Though hands grow cold, the pen stays hot: Why the Winter season is conducive to writing, by Crystal Maitland


Winter is cold, yes, but perhaps it would be better to say that it is honest. Winter whips away the cover of lush leaves and plush petals; wriggles through armor of wool and fleece and down. It is not so much cruel as it ruthless in its hunger for vulnerability. Winter can crack open a person’s shell and spill out the hidden tender, delicate bits that have been tucked away in warm, cushioned rooms in secreted nooks of the mind. Out in the open, they are awakened by icy bites and pinches. Exposed against a backdrop of bare branches and pale sky, a person can not only see more of their self but further and deeper into the endless stretch of possibility.

The chilled and frosty stillness of early winter morning seems to crystallize dreams and ideas, drags them forth from the damp fog and suspends them before the minds’s eye. There they appear to be so solid and mirror-clear that it is easy to believe that you only need to reach out and grasp them with naked hands; pluck them from the air and lay them out on a table. Seeing your creative imaginings in such stark, raw clarity and honesty can be terrifying. They are so fresh and delicate that it is easy to fear their new life may be painfully brief, or that they are useless and unworthy of exploration. You may even come to think that your pre-dawn ideas will dissipate—wash away into nothingness with the first cold spill of milky winter sunlight.

However, the watery, grey-white cast of a winter day makes them appear all the brighter; makes their colors richer, their edges stand out in almost aggressively bold and crisp relief. Winter tugs up the lids of the mind’s eye and allows it to really see, with unblinking focus on every fledgling creative idea that stumbles and toddles before it. And you find that, perhaps you were too quick to shy away from them. Instead, a fondness grows warm and sharp inside you for their lovely awkwardness, and with that comes an aching desire to give them give them life and purpose. In the quiet of winter, when you are alone and tending to your imagination, you can develop patience for yourself, your creativity, and your creative process.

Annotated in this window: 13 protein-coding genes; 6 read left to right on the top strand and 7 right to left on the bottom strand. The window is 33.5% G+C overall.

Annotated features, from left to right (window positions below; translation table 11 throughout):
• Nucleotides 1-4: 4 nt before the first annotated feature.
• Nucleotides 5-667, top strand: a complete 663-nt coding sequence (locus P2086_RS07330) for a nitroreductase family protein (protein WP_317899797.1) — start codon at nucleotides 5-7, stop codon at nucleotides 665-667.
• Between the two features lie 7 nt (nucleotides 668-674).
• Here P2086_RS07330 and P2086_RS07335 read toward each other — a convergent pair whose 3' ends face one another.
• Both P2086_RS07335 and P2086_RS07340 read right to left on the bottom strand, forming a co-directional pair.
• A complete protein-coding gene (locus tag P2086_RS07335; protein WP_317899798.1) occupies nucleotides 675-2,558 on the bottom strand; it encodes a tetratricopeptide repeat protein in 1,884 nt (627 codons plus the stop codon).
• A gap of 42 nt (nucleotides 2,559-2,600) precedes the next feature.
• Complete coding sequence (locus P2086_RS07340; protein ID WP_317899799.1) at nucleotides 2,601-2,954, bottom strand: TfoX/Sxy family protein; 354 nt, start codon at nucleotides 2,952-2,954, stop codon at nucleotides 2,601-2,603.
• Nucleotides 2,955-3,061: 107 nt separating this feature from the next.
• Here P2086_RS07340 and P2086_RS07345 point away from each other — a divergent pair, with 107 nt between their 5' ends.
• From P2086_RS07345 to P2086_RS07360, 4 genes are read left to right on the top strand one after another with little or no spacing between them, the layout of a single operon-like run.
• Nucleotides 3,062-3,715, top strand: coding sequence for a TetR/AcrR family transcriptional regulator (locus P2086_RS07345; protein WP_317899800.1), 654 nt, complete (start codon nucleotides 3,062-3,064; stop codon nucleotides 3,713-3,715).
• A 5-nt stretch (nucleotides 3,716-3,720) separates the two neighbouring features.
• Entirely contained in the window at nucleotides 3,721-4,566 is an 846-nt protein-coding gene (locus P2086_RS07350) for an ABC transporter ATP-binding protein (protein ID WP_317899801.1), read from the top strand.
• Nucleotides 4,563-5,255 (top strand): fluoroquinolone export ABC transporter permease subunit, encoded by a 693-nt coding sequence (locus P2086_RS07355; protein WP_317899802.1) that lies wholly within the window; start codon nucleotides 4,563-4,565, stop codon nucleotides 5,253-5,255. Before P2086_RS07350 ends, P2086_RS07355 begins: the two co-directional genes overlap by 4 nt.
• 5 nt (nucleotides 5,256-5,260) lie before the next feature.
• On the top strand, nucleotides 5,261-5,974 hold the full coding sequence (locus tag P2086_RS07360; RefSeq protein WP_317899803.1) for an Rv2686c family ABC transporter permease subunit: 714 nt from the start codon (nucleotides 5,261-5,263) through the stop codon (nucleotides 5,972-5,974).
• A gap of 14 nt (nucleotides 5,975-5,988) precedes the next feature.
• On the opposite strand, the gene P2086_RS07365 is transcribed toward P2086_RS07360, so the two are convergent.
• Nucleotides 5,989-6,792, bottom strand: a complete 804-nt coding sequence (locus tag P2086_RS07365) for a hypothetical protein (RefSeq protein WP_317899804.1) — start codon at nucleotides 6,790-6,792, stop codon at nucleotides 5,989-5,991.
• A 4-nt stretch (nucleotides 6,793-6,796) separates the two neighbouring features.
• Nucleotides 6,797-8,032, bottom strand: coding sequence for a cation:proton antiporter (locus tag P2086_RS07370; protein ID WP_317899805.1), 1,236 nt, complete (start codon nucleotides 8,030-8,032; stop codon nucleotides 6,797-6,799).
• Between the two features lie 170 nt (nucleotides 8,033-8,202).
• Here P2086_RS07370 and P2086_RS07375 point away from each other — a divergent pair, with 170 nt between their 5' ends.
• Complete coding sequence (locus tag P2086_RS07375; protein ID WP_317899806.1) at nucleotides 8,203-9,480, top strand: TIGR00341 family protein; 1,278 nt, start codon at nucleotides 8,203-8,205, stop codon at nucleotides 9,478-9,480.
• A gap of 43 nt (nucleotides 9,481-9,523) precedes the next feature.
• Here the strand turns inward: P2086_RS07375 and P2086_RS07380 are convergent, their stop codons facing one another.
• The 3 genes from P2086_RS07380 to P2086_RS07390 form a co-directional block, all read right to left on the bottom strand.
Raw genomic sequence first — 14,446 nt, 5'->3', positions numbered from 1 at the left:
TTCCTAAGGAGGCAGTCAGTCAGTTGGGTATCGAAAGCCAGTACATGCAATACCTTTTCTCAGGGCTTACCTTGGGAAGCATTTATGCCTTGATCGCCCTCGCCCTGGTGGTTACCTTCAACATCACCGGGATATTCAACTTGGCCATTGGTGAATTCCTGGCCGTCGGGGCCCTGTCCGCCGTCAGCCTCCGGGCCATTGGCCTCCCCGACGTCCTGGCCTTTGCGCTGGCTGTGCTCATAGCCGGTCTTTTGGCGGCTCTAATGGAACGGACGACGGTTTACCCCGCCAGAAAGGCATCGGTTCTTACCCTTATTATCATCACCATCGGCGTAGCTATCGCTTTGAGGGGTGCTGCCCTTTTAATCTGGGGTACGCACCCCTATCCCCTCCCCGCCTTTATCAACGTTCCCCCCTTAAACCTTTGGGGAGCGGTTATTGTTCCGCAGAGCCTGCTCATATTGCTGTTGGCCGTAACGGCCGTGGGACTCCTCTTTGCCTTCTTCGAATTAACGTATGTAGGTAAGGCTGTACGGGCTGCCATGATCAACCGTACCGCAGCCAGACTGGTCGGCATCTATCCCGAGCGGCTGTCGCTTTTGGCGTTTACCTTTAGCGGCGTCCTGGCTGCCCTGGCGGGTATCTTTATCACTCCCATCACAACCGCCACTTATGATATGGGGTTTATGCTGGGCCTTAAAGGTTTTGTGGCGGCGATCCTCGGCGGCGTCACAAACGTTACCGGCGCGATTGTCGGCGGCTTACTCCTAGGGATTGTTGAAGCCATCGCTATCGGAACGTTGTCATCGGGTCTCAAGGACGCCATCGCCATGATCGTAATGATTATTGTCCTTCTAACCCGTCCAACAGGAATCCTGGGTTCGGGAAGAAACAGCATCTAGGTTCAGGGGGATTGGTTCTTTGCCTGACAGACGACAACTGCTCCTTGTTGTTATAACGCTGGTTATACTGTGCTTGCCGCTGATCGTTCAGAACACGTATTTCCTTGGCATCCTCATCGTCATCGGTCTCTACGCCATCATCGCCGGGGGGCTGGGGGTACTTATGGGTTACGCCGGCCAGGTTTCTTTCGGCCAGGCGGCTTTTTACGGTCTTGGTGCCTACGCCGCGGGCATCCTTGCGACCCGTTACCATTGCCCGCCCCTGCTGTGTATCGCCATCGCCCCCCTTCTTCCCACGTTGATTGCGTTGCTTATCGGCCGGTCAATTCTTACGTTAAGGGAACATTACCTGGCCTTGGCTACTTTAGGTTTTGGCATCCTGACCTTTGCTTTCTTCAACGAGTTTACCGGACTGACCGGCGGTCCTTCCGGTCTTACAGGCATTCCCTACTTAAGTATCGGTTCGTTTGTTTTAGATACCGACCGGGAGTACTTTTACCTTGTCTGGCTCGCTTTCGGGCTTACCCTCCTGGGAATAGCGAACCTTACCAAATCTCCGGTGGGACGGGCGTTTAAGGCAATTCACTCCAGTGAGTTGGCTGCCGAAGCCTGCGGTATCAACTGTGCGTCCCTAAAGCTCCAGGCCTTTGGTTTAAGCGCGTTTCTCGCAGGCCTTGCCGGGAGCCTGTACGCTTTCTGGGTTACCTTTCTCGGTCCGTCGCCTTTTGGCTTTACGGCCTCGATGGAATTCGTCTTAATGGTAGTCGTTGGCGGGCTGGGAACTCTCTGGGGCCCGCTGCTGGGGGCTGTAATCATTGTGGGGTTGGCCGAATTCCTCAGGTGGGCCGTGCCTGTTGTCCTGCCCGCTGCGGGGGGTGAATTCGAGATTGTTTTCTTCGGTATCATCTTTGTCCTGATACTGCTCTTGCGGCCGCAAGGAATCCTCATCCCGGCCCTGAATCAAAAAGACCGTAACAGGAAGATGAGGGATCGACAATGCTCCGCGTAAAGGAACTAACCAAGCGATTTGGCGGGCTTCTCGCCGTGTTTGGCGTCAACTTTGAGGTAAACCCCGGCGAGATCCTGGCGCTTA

Now, for all that winter may have its harsh, frosty layers, there is still sweetness to be found. This season has many sensual aspects to explore. Worlds exist in the warm, velvety sip of good hot chocolate and the heady, smoky tang of wood burning in the fireplace. Mystery in the pockets and lapels of a pea coat. Emotional resonance in the tail of a scarf flickering in the wind. And you never know what your fingers may discover in the bumps and curves and creases of hearty winter vegetables. The prickling sensation on your pallet from spices found in a mug of hot apple cider or mulled wine, or a bite of fresh gingerbread can conjure up playful and exciting ideas, carry you away to places real or imagined, and add flavor and zest to any characters or scenes of yours that you feel are too bland. On that note, when you are feeling slumpy and frustrated, think of winterberries. There is something rebellious and voluptuous about those bright red clusters of fruit, thriving—vivid, resilient, and alive—in weather that seems to preclude the survival of most plant life. So, should you find yourself suffering a particularly grievous bout of self-pity, despairing in the belief that your writing will never bear fruit, and merely thinking about picking up a pen requires herculean effort, picture winterberries. See them rich in color and life, all the while thickly covered in snow. And come to trust that both you and your writing are stronger than you think.

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Posted in 2012, Non-Fiction, Op-Ed
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